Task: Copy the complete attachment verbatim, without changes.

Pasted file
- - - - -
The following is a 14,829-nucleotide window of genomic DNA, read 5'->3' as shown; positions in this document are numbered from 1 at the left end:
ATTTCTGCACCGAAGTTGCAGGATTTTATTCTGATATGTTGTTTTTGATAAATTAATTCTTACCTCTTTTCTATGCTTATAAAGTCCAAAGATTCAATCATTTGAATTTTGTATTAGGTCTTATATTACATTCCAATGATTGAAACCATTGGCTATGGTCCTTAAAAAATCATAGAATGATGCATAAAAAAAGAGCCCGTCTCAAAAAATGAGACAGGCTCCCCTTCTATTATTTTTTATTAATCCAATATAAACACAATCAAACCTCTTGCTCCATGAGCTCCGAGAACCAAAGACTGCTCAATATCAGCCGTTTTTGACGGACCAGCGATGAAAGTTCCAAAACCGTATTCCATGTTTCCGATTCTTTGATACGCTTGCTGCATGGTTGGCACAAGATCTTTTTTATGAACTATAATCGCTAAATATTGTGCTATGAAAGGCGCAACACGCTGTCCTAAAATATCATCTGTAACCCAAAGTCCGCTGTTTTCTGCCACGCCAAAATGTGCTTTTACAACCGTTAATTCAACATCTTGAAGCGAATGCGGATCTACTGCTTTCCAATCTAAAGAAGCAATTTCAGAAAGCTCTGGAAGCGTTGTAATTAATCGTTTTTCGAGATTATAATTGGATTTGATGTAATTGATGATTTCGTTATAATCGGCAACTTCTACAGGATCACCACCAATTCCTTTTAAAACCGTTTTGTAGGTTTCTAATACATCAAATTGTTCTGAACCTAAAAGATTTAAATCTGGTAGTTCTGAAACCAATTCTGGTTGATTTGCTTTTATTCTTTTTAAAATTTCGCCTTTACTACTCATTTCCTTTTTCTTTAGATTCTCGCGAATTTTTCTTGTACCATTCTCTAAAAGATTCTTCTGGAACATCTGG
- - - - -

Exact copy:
The following is a 14,829-nucleotide window of genomic DNA, read 5'->3' as shown; positions in this document are numbered from 1 at the left end:
ATTTCTGCACCGAAGTTGCAGGATTTTATTCTGATATGTTGTTTTTGATAAATTAATTCTTACCTCTTTTCTATGCTTATAAAGTCCAAAGATTCAATCATTTGAATTTTGTATTAGGTCTTATATTACATTCCAATGATTGAAACCATTGGCTATGGTCCTTAAAAAATCATAGAATGATGCATAAAAAAAGAGCCCGTCTCAAAAAATGAGACAGGCTCCCCTTCTATTATTTTTTATTAATCCAATATAAACACAATCAAACCTCTTGCTCCATGAGCTCCGAGAACCAAAGACTGCTCAATATCAGCCGTTTTTGACGGACCAGCGATGAAAGTTCCAAAACCGTATTCCATGTTTCCGATTCTTTGATACGCTTGCTGCATGGTTGGCACAAGATCTTTTTTATGAACTATAATCGCTAAATATTGTGCTATGAAAGGCGCAACACGCTGTCCTAAAATATCATCTGTAACCCAAAGTCCGCTGTTTTCTGCCACGCCAAAATGTGCTTTTACAACCGTTAATTCAACATCTTGAAGCGAATGCGGATCTACTGCTTTCCAATCTAAAGAAGCAATTTCAGAAAGCTCTGGAAGCGTTGTAATTAATCGTTTTTCGAGATTATAATTGGATTTGATGTAATTGATGATTTCGTTATAATCGGCAACTTCTACAGGATCACCACCAATTCCTTTTAAAACCGTTTTGTAGGTTTCTAATACATCAAATTGTTCTGAACCTAAAAGATTTAAATCTGGTAGTTCTGAAACCAATTCTGGTTGATTTGCTTTTATTCTTTTTAAAATTTCGCCTTTACTACTCATTTCCTTTTTCTTTAGATTCTCGCGAATTTTTCTTGTACCATTCTCTAAAAGATTCTTCTGGAACATCTGG